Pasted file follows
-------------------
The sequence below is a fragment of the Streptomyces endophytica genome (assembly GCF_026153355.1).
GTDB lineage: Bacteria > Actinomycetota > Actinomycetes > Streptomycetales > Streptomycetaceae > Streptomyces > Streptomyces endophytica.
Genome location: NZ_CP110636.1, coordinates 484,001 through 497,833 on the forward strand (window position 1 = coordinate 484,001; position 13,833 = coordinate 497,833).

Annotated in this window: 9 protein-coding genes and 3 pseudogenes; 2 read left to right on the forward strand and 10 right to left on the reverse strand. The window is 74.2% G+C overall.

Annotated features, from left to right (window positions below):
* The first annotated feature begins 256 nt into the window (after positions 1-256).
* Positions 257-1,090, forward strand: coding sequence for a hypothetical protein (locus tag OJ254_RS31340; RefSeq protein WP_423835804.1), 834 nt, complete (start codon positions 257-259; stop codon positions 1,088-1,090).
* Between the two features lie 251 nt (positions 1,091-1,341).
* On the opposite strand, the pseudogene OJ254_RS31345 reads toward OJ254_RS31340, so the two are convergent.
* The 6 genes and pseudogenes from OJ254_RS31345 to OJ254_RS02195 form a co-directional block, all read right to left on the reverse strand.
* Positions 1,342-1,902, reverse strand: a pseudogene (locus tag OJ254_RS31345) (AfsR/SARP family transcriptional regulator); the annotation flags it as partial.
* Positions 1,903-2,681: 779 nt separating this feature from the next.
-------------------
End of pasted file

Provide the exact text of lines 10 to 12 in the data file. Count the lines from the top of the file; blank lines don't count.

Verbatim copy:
* The 6 genes and pseudogenes from OJ254_RS31345 to OJ254_RS02195 form a co-directional block, all read right to left on the reverse strand.
* Positions 1,342-1,902, reverse strand: a pseudogene (locus tag OJ254_RS31345) (AfsR/SARP family transcriptional regulator); the annotation flags it as partial.
* Positions 1,903-2,681: 779 nt separating this feature from the next.